Robert raised a few valid points, especially when he
mentioned that many companies offering equity in lieu of cash end up
overpaying. It’s probably due to the fact that equity in development-stage
companies is notoriously difficult to value and that service providers who
accept equity as a form of payment must be prepared to wait for their payday
for extended periods of time. Perhaps even more importantly, they must be
prepared to assume the risk that the company never lives up to its expectations
and thus, their equity share will hold only little or no value.
I’m not sure I’d need “a dozen points to ponder” when
exploring a potential partnership with a vendor or services provider. If the
service is a big-ticket item, which is critical to the launch or execution of
the company’s business plan, and the business lacks the liquidity to pay for
the service in cash, it simply becomes a “do or die” type of issue.
I’m also not sure what a service provider could do “to cash
out before the company is ready”. Unregistered/restricted stock is illiquid,
meaning that even if the provider could find someone who’s willing to purchase
the equity stake from him, it will be next to impossible to consummate such a
transaction without violating state and federal securities laws.
Depending on your capital requirements, you might be better
off reserving a certain tranche of equity for paying services providers (for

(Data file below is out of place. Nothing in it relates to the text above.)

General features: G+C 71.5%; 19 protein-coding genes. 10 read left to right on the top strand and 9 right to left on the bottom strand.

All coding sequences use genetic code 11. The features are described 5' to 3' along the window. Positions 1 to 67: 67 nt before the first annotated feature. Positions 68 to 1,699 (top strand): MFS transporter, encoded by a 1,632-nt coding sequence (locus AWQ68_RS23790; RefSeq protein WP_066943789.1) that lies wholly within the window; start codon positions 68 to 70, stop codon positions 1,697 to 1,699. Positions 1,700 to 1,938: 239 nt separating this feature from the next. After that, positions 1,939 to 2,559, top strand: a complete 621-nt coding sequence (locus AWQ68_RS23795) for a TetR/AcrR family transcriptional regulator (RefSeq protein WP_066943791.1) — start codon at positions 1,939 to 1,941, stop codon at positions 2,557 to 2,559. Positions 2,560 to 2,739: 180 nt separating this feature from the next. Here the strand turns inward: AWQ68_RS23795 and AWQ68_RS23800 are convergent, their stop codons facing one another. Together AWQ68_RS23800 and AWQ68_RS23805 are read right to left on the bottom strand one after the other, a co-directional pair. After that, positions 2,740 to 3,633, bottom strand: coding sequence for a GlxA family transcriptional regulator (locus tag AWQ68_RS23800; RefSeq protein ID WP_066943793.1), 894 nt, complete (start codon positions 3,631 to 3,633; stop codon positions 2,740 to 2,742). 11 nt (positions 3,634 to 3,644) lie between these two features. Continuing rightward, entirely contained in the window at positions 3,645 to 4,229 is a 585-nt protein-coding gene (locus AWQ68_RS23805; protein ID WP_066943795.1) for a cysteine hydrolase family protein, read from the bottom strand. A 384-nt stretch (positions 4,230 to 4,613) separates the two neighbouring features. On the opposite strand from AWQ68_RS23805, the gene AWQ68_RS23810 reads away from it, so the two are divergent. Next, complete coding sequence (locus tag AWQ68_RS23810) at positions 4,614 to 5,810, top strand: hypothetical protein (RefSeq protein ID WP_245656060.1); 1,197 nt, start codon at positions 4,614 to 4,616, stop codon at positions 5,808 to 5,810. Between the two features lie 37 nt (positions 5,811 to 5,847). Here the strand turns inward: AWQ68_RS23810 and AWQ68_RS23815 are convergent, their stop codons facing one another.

the argument’s sake, let’s say 15%) and structure these deals as promissory notes,
which will accrue interest and mature, let’s say within 12, 18, 24, or even 36
months. As a kicker you could add an option to convert the note into equity at
a significant discount and at the discretion of the holder in the event the
company contemplates an equity round, merges, or gets acquired. That way the
holder of the note would (i) enjoy the more secure status of a creditor of the
company, (ii) have a definite timeline within which he can expect to get paid,
and (iii) even participate in the company’s upside potential in case of a
so-called capital event.
For you this could mean that you don’t have to issue
straight equity to your services providers, you can probably pay off some notes
when they mature, and the whole process becomes much more manageable because it
most likely doesn’t require compliance with state and federal securities
I hope this helps.
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